a fine line that exists between genius and insanity."
Put yourself in the position of Seth 'Wrangler' Beckford.
His gal's been killed by what appears to be self inflicted wounds.
The autopsy reveals she had contracted Pickman's Syndrome - a
schizophrenia that destroys the minds competence to control the
brains destructive ability. Discovered during the 4023 expedition
and named after it's first victim, Richard Pickman, it spread
rapidly among the crew members creating fear, panic and despair.
Meanwhile, a distress signal has been picked up from Beltlogger 9,
a small mining colony in the far reaches of the Galaxy. Brahma
Squadron is sent to investigate but just as Operation Kingdom begins
something goes drastically wrong. When entering the South Gate of
Beltlogger 9 the team comes under heavy fire from the evil Vega's
forces. All ships in the squadron are destroyed - except Brahma
You are all alone and there is no time to send for reinforcements
as Vega must be stopped now. Your only contact with the outside
world is through a crackly radio. Dare you accept the mission?
developers Genki have finally got around to translating this
Japanese mech-robot shooter Brahma Force into English. Climb aboard
a giant robot killing machine and attempt to destroy the evil Vega,
who has taken over the mining colony Beltlogger 9.
Viewed from the first person perspective your mechanical war
machine is armed with a selection of destructive weapons such as
laser guns, grenades and cannons while the playing area is littered
with power ups and firepower upgrades. There are 22 multi-levels to
blast through with the higher platforms accessible via the use of a
jump button on the control pad.
Obviously this will bring to mind other robot blasters such as
Mechwarrior 2, however Brahma Force plays more like your standard
shoot-em-up. In fact the gameplay falls somewhere within Duke Nukem,
Dark Forces and Tunnel B1/Finalist.
The story is relayed via many lengthy sections of FMV. They are
tastefully animated and essential to the plot but may be skipped by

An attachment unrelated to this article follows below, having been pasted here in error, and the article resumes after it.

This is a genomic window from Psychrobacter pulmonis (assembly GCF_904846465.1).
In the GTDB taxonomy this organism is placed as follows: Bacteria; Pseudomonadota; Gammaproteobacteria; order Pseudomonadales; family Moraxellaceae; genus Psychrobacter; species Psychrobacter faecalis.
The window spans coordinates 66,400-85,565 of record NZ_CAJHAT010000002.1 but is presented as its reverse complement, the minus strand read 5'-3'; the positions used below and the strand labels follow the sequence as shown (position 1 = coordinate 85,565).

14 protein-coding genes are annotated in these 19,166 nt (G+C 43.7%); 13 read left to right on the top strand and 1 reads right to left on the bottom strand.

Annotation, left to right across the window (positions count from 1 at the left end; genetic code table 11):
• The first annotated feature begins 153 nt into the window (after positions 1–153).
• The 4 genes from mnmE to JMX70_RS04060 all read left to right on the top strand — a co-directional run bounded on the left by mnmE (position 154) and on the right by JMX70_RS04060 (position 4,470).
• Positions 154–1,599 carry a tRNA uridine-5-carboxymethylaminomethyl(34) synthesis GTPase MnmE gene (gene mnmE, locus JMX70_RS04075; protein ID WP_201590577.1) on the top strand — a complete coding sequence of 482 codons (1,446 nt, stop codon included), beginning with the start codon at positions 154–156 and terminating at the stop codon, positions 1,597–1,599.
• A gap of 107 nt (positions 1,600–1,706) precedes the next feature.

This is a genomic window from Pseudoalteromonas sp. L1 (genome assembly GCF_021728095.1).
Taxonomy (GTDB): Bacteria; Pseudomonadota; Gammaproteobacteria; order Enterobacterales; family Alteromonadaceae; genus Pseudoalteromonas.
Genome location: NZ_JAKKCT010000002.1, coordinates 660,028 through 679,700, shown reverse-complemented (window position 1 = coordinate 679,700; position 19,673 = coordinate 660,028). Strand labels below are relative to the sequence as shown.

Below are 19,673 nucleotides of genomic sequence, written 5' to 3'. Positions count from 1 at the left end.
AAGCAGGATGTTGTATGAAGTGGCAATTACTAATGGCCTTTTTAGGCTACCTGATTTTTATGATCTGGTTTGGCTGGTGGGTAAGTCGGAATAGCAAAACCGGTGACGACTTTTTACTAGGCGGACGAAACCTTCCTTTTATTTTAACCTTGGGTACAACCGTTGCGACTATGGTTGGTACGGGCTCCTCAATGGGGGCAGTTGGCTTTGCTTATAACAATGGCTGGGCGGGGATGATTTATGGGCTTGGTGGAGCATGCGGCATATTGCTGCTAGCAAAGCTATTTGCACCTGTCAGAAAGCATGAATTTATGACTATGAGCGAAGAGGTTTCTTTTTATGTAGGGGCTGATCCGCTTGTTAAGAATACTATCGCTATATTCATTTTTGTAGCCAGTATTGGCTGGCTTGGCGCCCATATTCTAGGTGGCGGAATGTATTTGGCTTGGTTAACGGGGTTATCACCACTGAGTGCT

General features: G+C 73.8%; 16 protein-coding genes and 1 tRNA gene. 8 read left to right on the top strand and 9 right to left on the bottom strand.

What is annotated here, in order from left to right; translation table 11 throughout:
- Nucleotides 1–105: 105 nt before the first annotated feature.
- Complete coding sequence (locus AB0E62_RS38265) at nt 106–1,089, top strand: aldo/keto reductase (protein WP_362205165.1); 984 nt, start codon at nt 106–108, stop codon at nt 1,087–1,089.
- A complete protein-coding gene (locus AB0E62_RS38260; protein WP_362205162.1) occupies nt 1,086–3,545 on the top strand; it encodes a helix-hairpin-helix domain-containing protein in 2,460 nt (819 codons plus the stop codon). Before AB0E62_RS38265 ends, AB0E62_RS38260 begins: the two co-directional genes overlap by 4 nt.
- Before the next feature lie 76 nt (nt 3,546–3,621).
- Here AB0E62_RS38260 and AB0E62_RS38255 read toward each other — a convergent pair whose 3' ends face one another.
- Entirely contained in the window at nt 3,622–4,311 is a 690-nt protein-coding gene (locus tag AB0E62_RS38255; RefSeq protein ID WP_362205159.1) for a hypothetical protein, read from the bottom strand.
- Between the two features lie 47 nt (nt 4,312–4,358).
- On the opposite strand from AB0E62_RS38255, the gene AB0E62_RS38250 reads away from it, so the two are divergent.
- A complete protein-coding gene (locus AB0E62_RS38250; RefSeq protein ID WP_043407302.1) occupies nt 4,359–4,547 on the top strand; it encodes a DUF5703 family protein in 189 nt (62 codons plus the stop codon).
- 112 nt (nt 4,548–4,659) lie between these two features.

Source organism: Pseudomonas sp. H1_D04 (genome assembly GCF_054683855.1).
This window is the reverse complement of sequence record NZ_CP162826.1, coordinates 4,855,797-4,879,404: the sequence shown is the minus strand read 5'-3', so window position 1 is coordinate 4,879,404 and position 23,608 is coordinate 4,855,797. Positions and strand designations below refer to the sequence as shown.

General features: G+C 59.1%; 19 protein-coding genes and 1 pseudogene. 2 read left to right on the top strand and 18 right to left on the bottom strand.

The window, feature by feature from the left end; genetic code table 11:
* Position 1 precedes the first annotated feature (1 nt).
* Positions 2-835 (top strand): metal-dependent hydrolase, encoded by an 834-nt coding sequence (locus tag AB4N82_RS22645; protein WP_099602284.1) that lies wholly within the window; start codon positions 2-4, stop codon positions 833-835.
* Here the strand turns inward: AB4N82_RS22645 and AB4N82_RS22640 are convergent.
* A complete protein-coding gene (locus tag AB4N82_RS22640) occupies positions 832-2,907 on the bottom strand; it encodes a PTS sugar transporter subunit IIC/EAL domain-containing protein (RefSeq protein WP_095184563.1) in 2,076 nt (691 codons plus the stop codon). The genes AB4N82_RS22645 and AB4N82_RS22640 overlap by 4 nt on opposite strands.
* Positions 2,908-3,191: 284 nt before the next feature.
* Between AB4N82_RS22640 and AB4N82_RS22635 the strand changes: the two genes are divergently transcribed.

if you don't give a toss. At least they offer a chance to see the
guy you are portraying. He doesn't look like your usual battle
hardened veteran - more like the tall blond guy in Scooby Doo.
The opening level sees Brahma Leader clumping around a confined
corridor and I immediately thought 'here we go again - a network of
mining passageways - door locked - find key in maze - open door -
another door locked - activate switch - door opened....'. How wrong
could I be.
Within seconds you are out in the open blasting a wide range of
enemy robots who attack from both land and sky. All around you are
buildings which may be entered and investigated or climbed upon and
Each level appears as a floating island in deep space and to
contain you within the playing area it has been surrounded by a
domed force field (ala G-Police). This border allows enemy craft to
enter but confines you to the task in hand.
The set is predominantly silver/grey with a dark surrounding. Only
the occasional splash of color is noticeable which draws you towards
a point of interest. This is fine as the enemy robots are all
brightly colored and easy to target against such a gloomy
background. They appear in many guises, from the flying tentacle
thrashing octopus-like creatures and the rapid moving mechanical
guard dogs who have a habit of circling your feet making them a
bitch to target, to the supreme bosses who appear in monumental
Displayed permanently on screen is a selection of useful
information and equipment such as a radar scanner, weapon select,
height gauges and an extremely helpful targeting system that locks
onto the nearest enemy and tracks them until they are either
destroyed or retreat out of range.
Generally the graphics appear to be quite smooth and it's only when
you move right up close to a piece of scenery can any sign of
pixilation be noticed. The enemies are bright, colorful and detailed
but they do shake a little when trapped in a corner. This shouldn't
cause concern as you will hardly want to hang around in this
precarious position for too long.
music is suitable for this type of game being a mixture of screaming
70's guitar rock and your typical 'on the run' backing tracks that
can usually be heard supporting a TV Sci-Fi series.
As an enemy draws near a distinct bleeping sound (think cardiac
arrest) acts as a warning. This begins as a slow steady beat before
rising to a frantic pulse as you come into contact with the creature
which certainly gets the blood pumping through your veins.
Bullets from your rifle can be heard (and seen) pinging off the
solid surrounding walls before finally finding a resting place with
a dull thud. Lasers zip, missiles let rip and rockets are launched
with a deafening roar. Most of the sound effects add to the
atmosphere of the game although I was slightly disappointed with the
explosions which hardly shook the speakers from the wall.